Asbestos, Quebec

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Asbestos
Town
Asbestos06.jpg
Location within Les Sources RCM.
Location within Les Sources RCM.
Asbestos is located in Southern Quebec
Asbestos
Asbestos
Location in southern Quebec.
Coordinates: 45°46′N 71°56′W / 45.767°N 71.933°W / 45.767; -71.933Coordinates: 45°46′N 71°56′W / 45.767°N 71.933°W / 45.767; -71.933[1]
Country Canada
Province Quebec
Region Estrie
RCM Les Sources
Constituted December 8, 1999
Government[2]
 • Mayor Hugues Grimard
 • Federal riding Richmond—Arthabaska
 • Prov. riding Richmond
Area[2][3]
 • Town 31.70 km2 (12.24 sq mi)
 • Land 29.67 km2 (11.46 sq mi)
Population (2011)[3]
 • Town 7,096
 • Density 239.1/km2 (619/sq mi)
 • Urban 7,017
 • Pop 2006-2011 Increase 4.1%
Time zone EST (UTC−5)
 • Summer (DST) EDT (UTC−4)
Postal code(s) J1T
Area code(s) 819
Highways Route 249
Route 255
Website www.ville.asbestos.qc.ca

Asbestos is a Canadian Town located in the Estrie region of southeastern Quebec on the Nicolet River.[4] Asbestos is the seat of Les Sources Regional County Municipality, formerly known as the Asbestos Regional County Municipality. The town covers an area of 29.67 square kilometres (11.46 sq mi), including land acquired due to the merger of the City of Asbestos with the Municipality of Trois-Lacs on Dec 8, 1999.

At the 2011 census, 7,096 people resided in Asbestos. It is situated in the centre of a square formed by the cities of Drummondville, Sherbrooke and Victoriaville, and the Nicolet River to the north. It is the site of the Jeffrey mine, until recently the world's largest asbestos mine,[5] which has long been the town's largest employer, and of the now-closed Magnola magnesium refinery. It was the site of the famous 1949 Asbestos Strike.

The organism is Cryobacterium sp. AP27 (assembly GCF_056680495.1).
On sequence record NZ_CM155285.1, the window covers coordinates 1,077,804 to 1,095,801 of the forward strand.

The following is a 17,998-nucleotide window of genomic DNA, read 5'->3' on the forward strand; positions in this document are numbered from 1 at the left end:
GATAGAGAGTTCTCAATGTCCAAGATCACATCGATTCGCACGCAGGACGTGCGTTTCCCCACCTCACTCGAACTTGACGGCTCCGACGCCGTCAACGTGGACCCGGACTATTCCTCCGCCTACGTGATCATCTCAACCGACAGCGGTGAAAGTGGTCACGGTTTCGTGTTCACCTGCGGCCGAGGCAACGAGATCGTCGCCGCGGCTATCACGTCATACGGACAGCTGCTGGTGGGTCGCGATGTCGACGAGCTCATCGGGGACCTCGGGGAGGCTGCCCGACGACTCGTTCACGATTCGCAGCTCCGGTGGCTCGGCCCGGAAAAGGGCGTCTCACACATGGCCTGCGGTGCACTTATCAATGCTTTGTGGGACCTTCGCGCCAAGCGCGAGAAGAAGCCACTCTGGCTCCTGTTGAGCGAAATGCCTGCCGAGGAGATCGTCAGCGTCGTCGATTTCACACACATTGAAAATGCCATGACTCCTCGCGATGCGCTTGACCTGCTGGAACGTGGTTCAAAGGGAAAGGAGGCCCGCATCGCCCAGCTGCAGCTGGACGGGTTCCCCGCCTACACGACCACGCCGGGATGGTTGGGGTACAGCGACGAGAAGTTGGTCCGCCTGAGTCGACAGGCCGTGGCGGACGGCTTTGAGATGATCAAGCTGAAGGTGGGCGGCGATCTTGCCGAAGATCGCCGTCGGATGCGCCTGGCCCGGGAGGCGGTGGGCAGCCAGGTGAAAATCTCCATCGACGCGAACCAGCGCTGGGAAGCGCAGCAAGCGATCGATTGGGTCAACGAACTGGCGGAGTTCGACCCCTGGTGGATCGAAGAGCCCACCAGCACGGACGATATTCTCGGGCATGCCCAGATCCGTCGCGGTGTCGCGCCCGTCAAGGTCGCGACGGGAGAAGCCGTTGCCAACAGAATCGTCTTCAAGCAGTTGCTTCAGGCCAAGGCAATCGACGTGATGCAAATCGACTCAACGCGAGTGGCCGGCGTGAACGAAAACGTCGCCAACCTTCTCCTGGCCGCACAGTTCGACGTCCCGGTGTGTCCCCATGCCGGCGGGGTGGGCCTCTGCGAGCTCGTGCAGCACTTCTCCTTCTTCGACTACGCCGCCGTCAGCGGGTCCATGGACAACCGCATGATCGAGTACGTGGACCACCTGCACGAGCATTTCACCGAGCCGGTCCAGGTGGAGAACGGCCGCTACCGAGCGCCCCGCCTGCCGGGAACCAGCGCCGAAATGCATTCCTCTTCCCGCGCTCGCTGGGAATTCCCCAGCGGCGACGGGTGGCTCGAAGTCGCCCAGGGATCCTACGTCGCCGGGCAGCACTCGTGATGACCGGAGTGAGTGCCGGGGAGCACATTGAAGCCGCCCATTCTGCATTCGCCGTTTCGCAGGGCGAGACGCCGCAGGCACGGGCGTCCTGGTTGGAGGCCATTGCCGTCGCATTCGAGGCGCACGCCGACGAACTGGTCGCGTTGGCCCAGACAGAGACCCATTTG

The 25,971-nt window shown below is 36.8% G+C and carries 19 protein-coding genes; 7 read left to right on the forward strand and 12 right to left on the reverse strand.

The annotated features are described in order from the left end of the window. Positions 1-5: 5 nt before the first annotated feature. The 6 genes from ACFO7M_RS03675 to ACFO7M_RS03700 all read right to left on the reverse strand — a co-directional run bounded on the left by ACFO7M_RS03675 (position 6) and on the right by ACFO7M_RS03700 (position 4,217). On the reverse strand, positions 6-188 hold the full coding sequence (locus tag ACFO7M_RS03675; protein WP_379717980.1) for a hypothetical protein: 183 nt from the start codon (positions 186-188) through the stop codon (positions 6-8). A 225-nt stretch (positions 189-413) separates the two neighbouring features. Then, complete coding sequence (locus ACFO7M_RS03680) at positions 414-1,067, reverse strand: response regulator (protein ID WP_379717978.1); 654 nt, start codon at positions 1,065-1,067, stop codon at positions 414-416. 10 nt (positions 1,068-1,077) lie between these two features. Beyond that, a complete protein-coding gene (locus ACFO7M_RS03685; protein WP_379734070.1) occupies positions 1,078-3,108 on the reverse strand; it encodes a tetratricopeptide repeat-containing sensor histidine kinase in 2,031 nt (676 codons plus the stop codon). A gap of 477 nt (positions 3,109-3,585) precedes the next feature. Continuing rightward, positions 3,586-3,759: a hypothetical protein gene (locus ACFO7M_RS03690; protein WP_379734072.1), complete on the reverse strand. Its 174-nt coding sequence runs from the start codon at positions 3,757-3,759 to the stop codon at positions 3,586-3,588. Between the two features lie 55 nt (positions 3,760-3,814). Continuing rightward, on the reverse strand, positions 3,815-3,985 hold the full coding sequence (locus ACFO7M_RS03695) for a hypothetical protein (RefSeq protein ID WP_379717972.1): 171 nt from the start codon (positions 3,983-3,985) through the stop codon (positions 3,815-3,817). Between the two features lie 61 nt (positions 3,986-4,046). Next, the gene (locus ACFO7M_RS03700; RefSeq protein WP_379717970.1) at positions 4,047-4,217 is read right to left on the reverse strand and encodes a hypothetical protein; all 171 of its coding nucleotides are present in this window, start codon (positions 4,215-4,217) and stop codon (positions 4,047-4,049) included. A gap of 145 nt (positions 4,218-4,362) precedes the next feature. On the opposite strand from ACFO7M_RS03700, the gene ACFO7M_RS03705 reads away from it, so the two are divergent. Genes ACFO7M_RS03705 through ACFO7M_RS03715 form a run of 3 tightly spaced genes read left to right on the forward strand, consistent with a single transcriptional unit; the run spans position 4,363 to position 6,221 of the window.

History[edit]

During the 1960s, as the town was thriving, it could afford to expand and invest in its infrastructure and artistic patrimony. As such, it provided itself with a new modern town-hall, adorned with a grand mural in the main hallway by the artist Denis Juneau, as well as some ceramic pieces in the church by the famed ceramist Claude Vermette.

In late 2011, Canada's remaining two asbestos mines (both in the Province of Quebec), including the Jeffrey mine, halted operations.[6] In June 2012, a $58 million loan was promised by the Quebec government to restart and operate the Jeffrey mine for the next 20 years.[7] In September 2012, before the loan funds were delivered, the Parti Québécois defeated the Quebec Liberal Party in the Quebec provincial election. The Parti Québécois followed through with an election promise to halt asbestos mining and to cancel the $58 million loan, and put funding toward economic diversification in the area.[8][9]

Demographics[edit]

Population[edit]

Language[edit]

Canada Census Mother Tongue - Asbestos, Quebec[13]
Census Total
French
English
French & English
Other
Year Responses Count Trend Pop % Count Trend Pop % Count Trend Pop % Count Trend Pop %
2011
6,955
6,775 Increase 4.9% 97.41% 115 Increase 43.8% 1.65% 40 Increase 60.0% 0.58% 25 Decrease 73.7% 0.36%
2006
6,660
6,460 Increase 2.1% 97.00% 80 Decrease 11.1% 1.20% 25 Increase 150.0% 0.38% 95 Increase 850.0% 1.43%
2001
6,435
6,325 Increase 5.8% 98.29% 90 Increase 5.9% 1.40% 10 Increase n/a% 0.16% 10 Decrease 66.7% 0.16%
1996
6,095
5,980 n/a 98.11% 85 n/a 1.39% 0 n/a 0.00% 30 n/a 0.49%

See also[edit]

References[edit]

External links[edit]